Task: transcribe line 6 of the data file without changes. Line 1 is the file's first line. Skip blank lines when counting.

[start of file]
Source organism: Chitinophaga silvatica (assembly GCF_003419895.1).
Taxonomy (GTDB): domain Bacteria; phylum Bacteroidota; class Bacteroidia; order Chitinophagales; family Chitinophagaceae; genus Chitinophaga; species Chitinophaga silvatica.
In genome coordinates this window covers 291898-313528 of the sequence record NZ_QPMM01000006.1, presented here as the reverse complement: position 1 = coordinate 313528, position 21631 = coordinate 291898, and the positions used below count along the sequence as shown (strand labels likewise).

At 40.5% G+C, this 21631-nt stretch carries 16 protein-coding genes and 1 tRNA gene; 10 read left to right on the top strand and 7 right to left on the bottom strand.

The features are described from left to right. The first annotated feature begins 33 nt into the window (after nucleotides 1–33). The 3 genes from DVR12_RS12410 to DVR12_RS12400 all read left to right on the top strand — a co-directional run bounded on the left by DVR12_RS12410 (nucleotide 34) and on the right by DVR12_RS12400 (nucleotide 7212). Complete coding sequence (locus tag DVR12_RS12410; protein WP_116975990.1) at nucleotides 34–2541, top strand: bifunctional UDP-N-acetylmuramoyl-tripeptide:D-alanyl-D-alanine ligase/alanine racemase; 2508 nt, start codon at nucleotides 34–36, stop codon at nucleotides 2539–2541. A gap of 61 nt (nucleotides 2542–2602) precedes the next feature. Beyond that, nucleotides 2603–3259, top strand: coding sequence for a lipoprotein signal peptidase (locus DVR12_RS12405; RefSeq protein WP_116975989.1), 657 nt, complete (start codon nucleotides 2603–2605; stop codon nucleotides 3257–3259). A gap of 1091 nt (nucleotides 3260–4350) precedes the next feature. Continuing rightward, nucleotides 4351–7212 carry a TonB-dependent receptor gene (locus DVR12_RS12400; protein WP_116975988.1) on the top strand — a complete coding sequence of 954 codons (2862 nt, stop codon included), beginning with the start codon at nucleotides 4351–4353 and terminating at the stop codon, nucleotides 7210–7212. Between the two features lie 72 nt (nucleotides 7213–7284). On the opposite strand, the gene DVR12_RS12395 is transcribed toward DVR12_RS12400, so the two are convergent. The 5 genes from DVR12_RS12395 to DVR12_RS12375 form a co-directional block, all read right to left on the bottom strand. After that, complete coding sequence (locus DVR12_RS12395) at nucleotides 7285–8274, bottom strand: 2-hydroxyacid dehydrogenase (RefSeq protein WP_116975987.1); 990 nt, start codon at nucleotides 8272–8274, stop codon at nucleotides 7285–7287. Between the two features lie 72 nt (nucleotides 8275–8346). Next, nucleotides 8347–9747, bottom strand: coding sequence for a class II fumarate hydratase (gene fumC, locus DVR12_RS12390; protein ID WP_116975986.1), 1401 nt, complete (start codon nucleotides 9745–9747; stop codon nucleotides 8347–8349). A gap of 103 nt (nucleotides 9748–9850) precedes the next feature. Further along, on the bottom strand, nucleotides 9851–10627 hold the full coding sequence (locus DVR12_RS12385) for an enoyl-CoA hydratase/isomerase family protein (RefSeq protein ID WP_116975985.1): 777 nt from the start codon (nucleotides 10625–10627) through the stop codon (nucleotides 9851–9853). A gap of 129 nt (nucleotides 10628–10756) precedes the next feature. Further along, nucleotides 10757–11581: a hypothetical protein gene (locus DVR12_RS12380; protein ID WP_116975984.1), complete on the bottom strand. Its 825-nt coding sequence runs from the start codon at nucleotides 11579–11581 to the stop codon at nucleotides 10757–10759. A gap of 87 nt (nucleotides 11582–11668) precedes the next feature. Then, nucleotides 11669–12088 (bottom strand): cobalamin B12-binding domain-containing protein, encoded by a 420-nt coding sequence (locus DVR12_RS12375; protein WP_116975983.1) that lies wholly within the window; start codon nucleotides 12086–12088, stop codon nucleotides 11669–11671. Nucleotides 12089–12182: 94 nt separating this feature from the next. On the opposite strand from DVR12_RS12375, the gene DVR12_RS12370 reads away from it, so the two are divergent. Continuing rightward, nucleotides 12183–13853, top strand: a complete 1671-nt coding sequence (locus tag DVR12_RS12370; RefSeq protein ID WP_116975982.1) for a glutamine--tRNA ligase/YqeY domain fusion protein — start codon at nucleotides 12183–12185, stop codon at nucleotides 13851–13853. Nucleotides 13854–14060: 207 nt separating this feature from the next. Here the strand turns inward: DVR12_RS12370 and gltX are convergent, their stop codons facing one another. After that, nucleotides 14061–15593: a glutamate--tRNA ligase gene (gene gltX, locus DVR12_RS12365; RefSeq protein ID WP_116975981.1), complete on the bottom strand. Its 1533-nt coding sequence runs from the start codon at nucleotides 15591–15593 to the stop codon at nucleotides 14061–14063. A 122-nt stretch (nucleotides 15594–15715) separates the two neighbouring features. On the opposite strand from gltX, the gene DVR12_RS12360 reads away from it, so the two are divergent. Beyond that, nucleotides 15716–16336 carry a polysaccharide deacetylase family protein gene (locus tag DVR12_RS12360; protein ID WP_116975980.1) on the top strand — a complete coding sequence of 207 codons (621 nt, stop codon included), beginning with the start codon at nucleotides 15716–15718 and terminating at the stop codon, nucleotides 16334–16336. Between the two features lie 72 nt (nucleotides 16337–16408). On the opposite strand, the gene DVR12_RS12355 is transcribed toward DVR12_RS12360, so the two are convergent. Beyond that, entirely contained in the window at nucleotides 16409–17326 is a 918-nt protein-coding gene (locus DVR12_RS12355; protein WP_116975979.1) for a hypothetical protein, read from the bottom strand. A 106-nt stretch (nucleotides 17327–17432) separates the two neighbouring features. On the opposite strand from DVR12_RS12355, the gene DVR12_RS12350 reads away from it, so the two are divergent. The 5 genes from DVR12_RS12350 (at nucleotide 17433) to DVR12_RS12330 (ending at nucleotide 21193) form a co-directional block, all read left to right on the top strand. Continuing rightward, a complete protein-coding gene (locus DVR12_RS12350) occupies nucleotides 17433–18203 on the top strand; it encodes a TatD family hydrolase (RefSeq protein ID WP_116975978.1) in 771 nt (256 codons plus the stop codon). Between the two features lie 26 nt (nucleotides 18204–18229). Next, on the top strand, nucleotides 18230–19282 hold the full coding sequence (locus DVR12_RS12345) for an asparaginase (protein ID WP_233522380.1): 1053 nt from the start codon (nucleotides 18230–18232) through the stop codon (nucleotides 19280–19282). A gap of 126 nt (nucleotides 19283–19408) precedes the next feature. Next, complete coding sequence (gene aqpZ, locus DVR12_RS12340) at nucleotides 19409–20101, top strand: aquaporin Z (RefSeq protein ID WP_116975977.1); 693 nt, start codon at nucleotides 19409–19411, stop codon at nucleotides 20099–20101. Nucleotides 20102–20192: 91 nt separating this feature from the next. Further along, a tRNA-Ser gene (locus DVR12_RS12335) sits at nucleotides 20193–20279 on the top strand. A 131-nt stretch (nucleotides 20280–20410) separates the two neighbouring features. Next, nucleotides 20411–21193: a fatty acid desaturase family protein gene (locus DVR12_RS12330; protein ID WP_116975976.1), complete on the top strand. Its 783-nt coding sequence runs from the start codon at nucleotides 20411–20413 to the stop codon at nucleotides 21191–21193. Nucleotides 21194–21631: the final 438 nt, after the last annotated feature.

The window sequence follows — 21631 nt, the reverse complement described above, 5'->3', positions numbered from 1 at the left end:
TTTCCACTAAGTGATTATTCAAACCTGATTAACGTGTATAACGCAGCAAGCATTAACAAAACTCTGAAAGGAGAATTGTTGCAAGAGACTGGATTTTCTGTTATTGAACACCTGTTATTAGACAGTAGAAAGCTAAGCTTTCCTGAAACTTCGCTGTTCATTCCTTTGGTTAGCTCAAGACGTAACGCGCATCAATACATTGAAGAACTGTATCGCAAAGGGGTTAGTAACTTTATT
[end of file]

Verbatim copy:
The window sequence follows — 21631 nt, the reverse complement described above, 5'->3', positions numbered from 1 at the left end: